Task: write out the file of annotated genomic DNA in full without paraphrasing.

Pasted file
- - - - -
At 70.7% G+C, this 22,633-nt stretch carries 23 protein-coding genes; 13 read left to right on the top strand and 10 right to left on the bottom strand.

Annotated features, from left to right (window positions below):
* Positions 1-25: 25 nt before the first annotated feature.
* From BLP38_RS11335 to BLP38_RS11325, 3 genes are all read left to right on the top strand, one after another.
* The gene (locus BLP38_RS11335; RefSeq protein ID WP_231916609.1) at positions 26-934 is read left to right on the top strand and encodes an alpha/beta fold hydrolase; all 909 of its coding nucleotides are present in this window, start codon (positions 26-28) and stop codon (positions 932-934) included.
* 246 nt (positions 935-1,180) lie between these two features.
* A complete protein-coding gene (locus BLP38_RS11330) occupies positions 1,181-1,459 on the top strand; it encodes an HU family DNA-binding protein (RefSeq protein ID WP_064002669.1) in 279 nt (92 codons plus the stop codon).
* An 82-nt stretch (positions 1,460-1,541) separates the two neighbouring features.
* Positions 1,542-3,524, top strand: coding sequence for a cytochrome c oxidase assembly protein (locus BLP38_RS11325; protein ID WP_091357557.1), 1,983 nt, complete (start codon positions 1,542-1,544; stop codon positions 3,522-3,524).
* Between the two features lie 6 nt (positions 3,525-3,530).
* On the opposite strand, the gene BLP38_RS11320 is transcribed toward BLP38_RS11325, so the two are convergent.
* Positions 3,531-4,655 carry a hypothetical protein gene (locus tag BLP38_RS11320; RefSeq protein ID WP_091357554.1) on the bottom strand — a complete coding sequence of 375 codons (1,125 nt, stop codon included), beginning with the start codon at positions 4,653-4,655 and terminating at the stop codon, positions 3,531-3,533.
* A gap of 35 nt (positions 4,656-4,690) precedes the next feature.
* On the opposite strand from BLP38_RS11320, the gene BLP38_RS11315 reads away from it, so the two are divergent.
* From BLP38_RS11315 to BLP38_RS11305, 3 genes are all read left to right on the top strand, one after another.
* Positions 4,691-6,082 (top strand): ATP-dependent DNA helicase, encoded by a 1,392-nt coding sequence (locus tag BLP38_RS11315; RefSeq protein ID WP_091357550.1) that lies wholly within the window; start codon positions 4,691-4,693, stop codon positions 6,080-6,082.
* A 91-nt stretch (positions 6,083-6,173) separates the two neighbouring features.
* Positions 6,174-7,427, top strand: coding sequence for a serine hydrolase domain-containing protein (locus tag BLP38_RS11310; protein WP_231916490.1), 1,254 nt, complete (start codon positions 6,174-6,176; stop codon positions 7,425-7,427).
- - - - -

At 70.7% G+C, this 22,633-nt stretch carries 23 protein-coding genes; 13 read left to right on the top strand and 10 right to left on the bottom strand.

Annotated features, from left to right (window positions below):
* Positions 1-25: 25 nt before the first annotated feature.
* From BLP38_RS11335 to BLP38_RS11325, 3 genes are all read left to right on the top strand, one after another.
* The gene (locus BLP38_RS11335; RefSeq protein ID WP_231916609.1) at positions 26-934 is read left to right on the top strand and encodes an alpha/beta fold hydrolase; all 909 of its coding nucleotides are present in this window, start codon (positions 26-28) and stop codon (positions 932-934) included.
* 246 nt (positions 935-1,180) lie between these two features.
* A complete protein-coding gene (locus BLP38_RS11330) occupies positions 1,181-1,459 on the top strand; it encodes an HU family DNA-binding protein (RefSeq protein ID WP_064002669.1) in 279 nt (92 codons plus the stop codon).
* An 82-nt stretch (positions 1,460-1,541) separates the two neighbouring features.
* Positions 1,542-3,524, top strand: coding sequence for a cytochrome c oxidase assembly protein (locus BLP38_RS11325; protein ID WP_091357557.1), 1,983 nt, complete (start codon positions 1,542-1,544; stop codon positions 3,522-3,524).
* Between the two features lie 6 nt (positions 3,525-3,530).
* On the opposite strand, the gene BLP38_RS11320 is transcribed toward BLP38_RS11325, so the two are convergent.
* Positions 3,531-4,655 carry a hypothetical protein gene (locus tag BLP38_RS11320; RefSeq protein ID WP_091357554.1) on the bottom strand — a complete coding sequence of 375 codons (1,125 nt, stop codon included), beginning with the start codon at positions 4,653-4,655 and terminating at the stop codon, positions 3,531-3,533.
* A gap of 35 nt (positions 4,656-4,690) precedes the next feature.
* On the opposite strand from BLP38_RS11320, the gene BLP38_RS11315 reads away from it, so the two are divergent.
* From BLP38_RS11315 to BLP38_RS11305, 3 genes are all read left to right on the top strand, one after another.
* Positions 4,691-6,082 (top strand): ATP-dependent DNA helicase, encoded by a 1,392-nt coding sequence (locus tag BLP38_RS11315; RefSeq protein ID WP_091357550.1) that lies wholly within the window; start codon positions 4,691-4,693, stop codon positions 6,080-6,082.
* A 91-nt stretch (positions 6,083-6,173) separates the two neighbouring features.
* Positions 6,174-7,427, top strand: coding sequence for a serine hydrolase domain-containing protein (locus tag BLP38_RS11310; protein WP_231916490.1), 1,254 nt, complete (start codon positions 6,174-6,176; stop codon positions 7,425-7,427).